I suppose the very first one was my uncle, Roy Jackson. I have blogged about him before – back on 05/14/2018 in a post titled “Bigger than Life!” Perhaps this is because at 6’ 2” tall, and weighing in at around 240 pounds (all without an ounce of fat on him), he was so much bigger physically than his older brother (and my father). Suffice it say that, as a little boy, I looked up to him as one impressive physical specimen.
As I grew older, however, I found more and more heroes. Among them were professional wrestlers, such as “Fireman Bob Armstrong”. He had the biggest arm muscles I had ever seen (in my 12 year old life). At the time, however, I thought he was the pinnacle of masculinity.
Later on, as the fitness craze caught on in America, professional wrestlers realized that big biceps alone, without correspondingly proportionate muscles distributed throughout the rest of their bodies, were not exactly representative of the ideal human form.
Enter Tony (a.k.a. “Black”) Atlas. He was the first wrestler to actually train his whole body in the gym, so as not to look lopsided while in his wrestling trunks. He literally had muscles bulging everywhere! And he once took time to show off his muscular strength by bench pressing 500 pounds on live television from inside a wrestling ring.
Shortly after this, in 1978, the 6’6” tall, 275 lb. “Mr. Universe”, Lou Ferrigno, was cast as “The Incredible Hulk” on a weekly CBS television drama. Overnight, all across America, impressionable young men such as myself took to weightlifting. We all desperately wanted to look like our newfound (albeit green) hero.
As the fitness craze took hold, weightlifting gyms sprung up all across America. Thereafter, for many of us, men like Dennis Tinerino, Tom Platz, Ed Corney, and of course, Arnold Schwarzenegger and Franco Columbu, became larger than life.
While few if any of us went on to achieve any fame as weightlifters, these men, who bore such titles as “Mr. America”, “Mr. World”, “Mr. Universe”, and “Mr. Olympia”, still served as our heroes and inspired us to grind away daily in the local gym.
These days, of course, my illusions have been somewhat shattered. As I have aged, I have come to realize that even men of iron have feet of clay! To begin with, the whole world knows that a certain fitness icon, despite his bodybuilding success, his Hollywood success, and his political success in California, still experienced moral failure as he fathered a love child with his maid.
Other once famous bodybuilders have found themselves caught up in crime, and are no now serving prison terms. Still others have made the news for various other nefarious activities. And all of this brings me to my point.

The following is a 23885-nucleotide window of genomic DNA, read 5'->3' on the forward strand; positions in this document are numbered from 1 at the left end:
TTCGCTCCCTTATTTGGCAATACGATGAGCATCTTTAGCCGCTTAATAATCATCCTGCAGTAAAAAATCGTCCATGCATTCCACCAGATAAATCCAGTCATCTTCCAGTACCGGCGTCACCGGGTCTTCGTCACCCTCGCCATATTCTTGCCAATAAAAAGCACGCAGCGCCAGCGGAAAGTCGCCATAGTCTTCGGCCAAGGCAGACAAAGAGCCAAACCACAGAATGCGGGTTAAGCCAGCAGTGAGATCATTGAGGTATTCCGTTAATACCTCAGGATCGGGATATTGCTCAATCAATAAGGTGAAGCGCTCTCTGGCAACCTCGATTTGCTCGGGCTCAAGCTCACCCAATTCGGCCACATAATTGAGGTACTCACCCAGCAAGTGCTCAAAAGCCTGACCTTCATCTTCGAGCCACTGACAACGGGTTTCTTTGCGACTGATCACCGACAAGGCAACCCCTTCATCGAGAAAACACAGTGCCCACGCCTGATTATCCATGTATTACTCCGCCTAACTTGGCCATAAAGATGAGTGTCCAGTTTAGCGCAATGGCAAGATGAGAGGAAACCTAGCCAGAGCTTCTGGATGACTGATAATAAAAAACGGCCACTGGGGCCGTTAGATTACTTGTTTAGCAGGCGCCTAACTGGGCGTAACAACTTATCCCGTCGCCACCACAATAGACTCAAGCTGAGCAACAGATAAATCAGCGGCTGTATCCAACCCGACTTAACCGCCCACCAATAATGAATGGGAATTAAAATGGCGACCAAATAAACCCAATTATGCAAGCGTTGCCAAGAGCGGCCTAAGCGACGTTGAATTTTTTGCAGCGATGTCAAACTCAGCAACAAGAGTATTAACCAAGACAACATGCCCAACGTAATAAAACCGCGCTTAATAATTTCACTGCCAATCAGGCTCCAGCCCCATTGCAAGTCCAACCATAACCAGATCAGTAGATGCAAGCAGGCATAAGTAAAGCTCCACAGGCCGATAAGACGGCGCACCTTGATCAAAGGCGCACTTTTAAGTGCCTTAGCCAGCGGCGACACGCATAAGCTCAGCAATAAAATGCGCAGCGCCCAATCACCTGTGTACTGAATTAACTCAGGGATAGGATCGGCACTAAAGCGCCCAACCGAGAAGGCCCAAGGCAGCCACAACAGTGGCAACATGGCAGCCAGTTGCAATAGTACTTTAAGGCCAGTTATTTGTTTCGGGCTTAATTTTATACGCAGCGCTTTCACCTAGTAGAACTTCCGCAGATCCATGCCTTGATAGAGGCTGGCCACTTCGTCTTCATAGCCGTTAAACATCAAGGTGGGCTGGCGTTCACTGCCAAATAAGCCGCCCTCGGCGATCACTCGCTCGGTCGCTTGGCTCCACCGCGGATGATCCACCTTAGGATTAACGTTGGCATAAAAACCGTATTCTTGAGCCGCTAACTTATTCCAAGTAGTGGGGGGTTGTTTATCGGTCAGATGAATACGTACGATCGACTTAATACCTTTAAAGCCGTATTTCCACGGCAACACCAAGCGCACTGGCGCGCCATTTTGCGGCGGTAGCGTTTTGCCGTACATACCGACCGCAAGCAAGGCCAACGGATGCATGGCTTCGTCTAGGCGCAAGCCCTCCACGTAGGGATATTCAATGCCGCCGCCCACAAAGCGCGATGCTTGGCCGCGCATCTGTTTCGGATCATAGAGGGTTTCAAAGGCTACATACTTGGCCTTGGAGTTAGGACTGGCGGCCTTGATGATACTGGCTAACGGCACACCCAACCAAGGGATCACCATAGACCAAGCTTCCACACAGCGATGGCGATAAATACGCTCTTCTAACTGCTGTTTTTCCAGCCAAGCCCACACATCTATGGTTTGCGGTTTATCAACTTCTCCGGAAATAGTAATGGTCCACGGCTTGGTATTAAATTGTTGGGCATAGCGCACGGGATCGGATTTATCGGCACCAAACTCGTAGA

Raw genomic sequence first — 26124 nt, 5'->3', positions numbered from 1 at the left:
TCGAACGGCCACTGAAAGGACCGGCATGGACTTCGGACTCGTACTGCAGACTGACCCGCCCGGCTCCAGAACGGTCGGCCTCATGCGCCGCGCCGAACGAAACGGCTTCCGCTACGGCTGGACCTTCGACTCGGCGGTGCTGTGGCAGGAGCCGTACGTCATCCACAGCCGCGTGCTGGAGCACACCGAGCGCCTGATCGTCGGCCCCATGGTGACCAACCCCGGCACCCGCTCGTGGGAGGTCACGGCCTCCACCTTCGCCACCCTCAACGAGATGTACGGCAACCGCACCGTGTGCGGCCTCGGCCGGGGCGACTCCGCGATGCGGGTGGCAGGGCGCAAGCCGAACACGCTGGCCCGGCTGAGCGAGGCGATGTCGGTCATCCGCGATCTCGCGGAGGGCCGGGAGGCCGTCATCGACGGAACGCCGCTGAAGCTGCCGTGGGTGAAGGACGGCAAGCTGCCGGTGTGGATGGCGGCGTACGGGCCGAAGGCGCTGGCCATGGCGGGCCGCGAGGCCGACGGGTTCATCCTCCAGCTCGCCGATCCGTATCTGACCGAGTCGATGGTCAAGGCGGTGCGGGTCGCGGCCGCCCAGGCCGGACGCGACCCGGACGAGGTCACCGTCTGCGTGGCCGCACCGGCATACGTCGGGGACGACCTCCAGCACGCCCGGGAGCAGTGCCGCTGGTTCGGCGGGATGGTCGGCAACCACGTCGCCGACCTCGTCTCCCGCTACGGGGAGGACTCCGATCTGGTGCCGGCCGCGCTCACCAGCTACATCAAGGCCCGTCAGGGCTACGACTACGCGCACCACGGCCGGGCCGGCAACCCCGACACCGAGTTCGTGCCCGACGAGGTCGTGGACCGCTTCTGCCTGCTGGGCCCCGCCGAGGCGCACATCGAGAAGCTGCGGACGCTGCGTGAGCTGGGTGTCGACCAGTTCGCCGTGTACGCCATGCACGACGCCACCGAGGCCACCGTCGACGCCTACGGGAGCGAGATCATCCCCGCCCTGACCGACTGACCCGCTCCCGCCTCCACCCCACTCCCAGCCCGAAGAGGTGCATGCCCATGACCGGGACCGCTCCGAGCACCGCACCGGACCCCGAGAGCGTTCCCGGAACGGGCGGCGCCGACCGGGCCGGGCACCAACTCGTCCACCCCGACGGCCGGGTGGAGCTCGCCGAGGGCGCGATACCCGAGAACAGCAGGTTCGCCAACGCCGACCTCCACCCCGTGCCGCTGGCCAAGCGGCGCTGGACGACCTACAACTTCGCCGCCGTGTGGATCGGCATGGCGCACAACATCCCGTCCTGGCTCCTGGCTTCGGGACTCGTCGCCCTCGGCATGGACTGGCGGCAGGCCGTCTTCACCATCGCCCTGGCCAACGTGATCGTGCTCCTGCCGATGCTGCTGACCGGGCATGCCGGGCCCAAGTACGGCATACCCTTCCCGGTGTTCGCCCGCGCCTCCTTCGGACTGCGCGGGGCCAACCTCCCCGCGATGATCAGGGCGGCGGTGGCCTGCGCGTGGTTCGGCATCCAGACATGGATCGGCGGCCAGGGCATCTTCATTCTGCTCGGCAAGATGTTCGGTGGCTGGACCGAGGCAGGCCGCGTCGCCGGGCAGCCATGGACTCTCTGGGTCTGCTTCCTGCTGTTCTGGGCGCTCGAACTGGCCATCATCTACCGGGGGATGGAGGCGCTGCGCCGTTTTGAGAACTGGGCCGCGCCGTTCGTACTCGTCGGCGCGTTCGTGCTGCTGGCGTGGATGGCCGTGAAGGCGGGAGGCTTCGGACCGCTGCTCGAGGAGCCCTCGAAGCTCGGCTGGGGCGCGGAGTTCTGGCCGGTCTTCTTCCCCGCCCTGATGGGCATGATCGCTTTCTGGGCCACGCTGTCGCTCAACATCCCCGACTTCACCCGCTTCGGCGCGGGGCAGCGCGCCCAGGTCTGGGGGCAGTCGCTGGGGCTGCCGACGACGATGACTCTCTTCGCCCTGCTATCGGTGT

The news this week reported that Franco Columbu, two time “Mr. Olympia” who was considered the strongest bodybuilder who ever lived, passed away last week at age 78 from a heart attack while swimming in the ocean in his native Sardinia.
I want to take a moment and commend this man. He accomplished a lot in his life. Originally a boxer, he later transitioned into weightlifting and then bodybuilding, going on to win the “Mr. Olympia” title in 1976 and again in 1981. He also competed in the inaugural edition of the “World's Strongest Man” in 1977.
Later, he also had an acting career (with 23 credits) and authored numerous books on bodybuilding and nutrition. In 2001, Columbu was inducted into the International Federation of Bodybuilding’s Hall of Fame. Later, in 2009, he received the Arnold Classic Lifetime Achievement Award.
Yet, despite his celebrity status, he remained a humble man. More to the point, he placed a premium on integrity. I say this because to my knowledge, he never allowed himself to be caught up in any moral, ethical, or legal scandals. That, in and of itself, is somewhat of a rarity. And for this, he will always remain one of my personal heroes.
Beyond this, unlike many high profile bodybuilders who merely parlayed their weightlifting success into social and material acclaim, Franco tended to live his life contented to stay behind the scenes. He transitioned from competitive bodybuilding into medicine, where he went on, quietly and consistently, to serve his fellow man.
Nonetheless, Dr. Franco Columbu (a licensed chiropractor later in life) proved that, despite his impressive array of muscles and humble service of others, he was still human in the long run. Alas, at age 78, he too was destined to go the way of all flesh, proving that.
The lesson I take from all of this is that no matter how large your muscles are, they will inevitably fail you. No man can live forever; and even the strongest eventually have to say goodbye! Thus, when we come to the end of our physical lives, we have to ask ourselves what truly remains.
And what remains is our soul! As well as a record of how we have spent our time in this world. To his credit, while Franco Columbu made the most of the physical body God gave him, this mild-mannered man seems to have made the most of something else as well - and that is every opportunity to improve the lives of those around him.
And if anything qualifies as heroic, surely that does!